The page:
2024 CSDMS meeting-053


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A predictive model for delta subsidence

Austin Chadwick, (He/Him),Lamont-Doherty Earth Observatory, Columbia University New York, NY New York, United States. achadwick@ldeo.columbia.edu
Suzana J. Camargo, Lamont-Doherty Earth Observatory, Columbia University New York New York, United States. suzana.camargo@columbia.edu
Michael S. Steckler, Lamont-Doherty Earth Observatory, Columbia University New York New York, United States. steckler@ldeo.columbia.edu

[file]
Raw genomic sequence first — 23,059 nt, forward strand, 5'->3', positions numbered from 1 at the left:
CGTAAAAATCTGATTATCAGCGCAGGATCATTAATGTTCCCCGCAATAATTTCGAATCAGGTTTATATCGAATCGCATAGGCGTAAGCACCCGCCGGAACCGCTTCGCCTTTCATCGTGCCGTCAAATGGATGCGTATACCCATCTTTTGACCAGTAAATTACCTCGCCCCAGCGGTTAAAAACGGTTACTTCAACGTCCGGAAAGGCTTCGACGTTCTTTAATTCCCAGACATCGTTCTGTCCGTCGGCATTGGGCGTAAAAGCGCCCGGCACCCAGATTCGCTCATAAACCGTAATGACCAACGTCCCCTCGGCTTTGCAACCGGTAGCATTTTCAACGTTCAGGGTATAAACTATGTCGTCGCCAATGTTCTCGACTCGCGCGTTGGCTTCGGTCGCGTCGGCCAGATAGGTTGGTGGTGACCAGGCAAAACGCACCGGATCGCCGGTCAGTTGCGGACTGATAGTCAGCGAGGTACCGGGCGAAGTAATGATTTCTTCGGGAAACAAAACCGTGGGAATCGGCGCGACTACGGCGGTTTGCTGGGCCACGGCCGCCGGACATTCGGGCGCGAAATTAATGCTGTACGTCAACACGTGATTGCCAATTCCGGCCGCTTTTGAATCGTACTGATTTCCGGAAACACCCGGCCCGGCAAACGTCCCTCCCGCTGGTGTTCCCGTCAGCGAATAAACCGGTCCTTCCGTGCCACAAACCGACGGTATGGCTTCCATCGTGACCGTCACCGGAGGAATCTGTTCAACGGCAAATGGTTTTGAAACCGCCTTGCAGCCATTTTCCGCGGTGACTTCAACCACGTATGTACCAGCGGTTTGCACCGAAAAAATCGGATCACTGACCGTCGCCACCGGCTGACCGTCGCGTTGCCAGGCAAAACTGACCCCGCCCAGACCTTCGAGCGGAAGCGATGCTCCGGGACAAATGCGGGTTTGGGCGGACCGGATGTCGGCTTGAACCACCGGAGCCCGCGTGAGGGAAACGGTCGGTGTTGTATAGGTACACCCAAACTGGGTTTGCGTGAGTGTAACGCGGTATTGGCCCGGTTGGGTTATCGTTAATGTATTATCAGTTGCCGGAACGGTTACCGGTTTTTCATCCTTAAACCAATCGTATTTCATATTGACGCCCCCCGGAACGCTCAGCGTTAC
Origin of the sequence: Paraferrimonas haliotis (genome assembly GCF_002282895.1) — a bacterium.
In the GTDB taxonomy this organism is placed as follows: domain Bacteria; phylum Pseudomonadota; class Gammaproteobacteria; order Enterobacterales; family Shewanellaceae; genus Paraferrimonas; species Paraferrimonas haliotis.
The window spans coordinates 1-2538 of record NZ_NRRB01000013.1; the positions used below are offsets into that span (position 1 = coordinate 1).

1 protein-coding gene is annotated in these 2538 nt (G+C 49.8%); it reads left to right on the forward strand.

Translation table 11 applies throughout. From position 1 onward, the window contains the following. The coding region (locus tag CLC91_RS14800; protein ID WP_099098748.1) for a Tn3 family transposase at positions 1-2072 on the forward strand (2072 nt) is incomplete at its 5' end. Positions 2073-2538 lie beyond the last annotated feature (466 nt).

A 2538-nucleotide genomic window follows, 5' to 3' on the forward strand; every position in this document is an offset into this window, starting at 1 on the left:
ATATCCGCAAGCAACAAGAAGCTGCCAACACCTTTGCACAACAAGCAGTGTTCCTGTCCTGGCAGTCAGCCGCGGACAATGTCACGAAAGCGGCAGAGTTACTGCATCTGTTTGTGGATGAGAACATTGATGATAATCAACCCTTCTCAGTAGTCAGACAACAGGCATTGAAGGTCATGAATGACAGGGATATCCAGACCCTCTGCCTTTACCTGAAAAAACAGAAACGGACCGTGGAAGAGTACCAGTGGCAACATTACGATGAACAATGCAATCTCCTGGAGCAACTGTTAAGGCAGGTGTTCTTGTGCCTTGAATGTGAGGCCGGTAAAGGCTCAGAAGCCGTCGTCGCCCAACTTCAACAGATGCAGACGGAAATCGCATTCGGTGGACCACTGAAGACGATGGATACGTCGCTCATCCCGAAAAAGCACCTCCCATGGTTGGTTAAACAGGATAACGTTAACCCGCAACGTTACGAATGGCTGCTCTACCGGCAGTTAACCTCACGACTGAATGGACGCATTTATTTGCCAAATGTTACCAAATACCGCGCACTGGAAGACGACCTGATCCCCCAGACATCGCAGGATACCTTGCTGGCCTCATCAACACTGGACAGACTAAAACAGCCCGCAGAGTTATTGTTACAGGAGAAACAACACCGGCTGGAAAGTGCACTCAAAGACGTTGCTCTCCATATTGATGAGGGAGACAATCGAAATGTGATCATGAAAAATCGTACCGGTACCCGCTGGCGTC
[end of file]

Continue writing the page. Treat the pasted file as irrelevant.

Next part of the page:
Densely populated coastal deltas worldwide face cascading flood and salinization hazards associated with sea-level rise, storm surges, dwindling sediment supplies, and land subsidence. One of the greatest hurdles to hazard prediction stems from quantifying the land-subsidence component, which exhibits significant spatial and temporal variations across any given delta. Here, we present a delta-subsidence model capable of quantifying these variations. The model is built upon fundamental principles of effective stress, conservation of mass, and Darcy flow; as well as constitutive relations for porosity and edaphic factors (e.g. roots, burrows). For an input sediment column and deposition rate, we quantify the depth-profile of vertical land motion over time, allowing for direct comparison with field observations spanning various depths, timescales, and methods (e.g., GPS stations; Rod-surface-elevation tables; C14 and OSL ages). Preliminary results demonstrate the model can accurately resolve decadal-scale subsidence patterns on the Ganges-Brahmaputra delta, including subsidence hotspots associated with fine-grained lithologies, buried Pleistocene paleovalleys, and river embankments constructed in the 1950’s. This predictive subsidence model can improve assessments of coastal flood hazards on the Ganges-Brahmaputra and other deltas worldwide; and help inform ongoing billion-dollar restoration efforts facing crucial decisions as to where and when coastal barriers, sediment diversions, and settlement relocations will be implemented in the coming century.